The law defines disability according to the Americans with Disabilities Act (ADA) and the subsequent Americans with Disabilities Amendments Act of 2008. The ADA is a civil rights law that prohibits discrimination and guarantees that people with disabilities have the same opportunities as everyone else to participate in the mainstream of American life. According to the ADA, disability is defined as "any individual who has a physical or mental impairment that substantially limits one or more of the major life activities of such individual, has a record of such an impairment, or is regarded as having such an impairment."
To be considered a person with a disability, and a member of this protected class, you must first meet a legal standard referred to as "qualified." In the workforce, a "qualified person with a disability" basically means you have the requisite skills for the job to which you are applying (or currently hold) with or without a reasonable accommodation. A reasonable accommodation is a modification or adjustment that will help you to succeed. In postsecondary education, a "qualified person with a disability" means you meet the academic standards for admission or participation with or without a reasonable accommodation.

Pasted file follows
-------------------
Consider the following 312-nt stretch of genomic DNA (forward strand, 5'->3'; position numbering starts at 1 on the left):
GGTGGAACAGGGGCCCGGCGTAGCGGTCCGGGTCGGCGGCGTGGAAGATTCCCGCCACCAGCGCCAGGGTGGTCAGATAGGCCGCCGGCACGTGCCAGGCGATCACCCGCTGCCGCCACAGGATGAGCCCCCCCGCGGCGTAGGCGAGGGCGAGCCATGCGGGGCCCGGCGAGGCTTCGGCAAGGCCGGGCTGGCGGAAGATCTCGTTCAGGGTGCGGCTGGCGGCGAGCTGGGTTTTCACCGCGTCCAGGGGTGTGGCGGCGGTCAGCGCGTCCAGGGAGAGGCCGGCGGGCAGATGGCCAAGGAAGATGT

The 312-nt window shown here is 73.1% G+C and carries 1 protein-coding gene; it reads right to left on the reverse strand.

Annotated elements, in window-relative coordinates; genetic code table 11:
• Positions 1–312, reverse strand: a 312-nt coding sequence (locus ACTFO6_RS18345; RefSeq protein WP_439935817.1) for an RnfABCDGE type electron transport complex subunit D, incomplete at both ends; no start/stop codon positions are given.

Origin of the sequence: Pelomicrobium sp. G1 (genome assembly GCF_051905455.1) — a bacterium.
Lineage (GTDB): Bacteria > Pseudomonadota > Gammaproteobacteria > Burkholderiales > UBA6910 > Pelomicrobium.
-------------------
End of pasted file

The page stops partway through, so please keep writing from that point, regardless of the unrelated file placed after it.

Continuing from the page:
A "physical or mental impairment" includes "any mental or psychological disorder, such as an intellectual disability, organic brain syndrome, emotional or mental illness, and specific learning disabilities."
 Major life activities are those functions that are important to most people's daily lives. Examples of major life activities are breathing, walking, talking, hearing, seeing, sleeping, caring for one's self, performing manual tasks, and working.
 "Regarded as" means that the person either: (a) has an impairment that does not substantially limit a major life activity; (b) has an impairment that substantially limits a major life activity only as a result of the attitudes of others toward them; or (c) does not have any impairment, but is treated by an entity as having an impairment.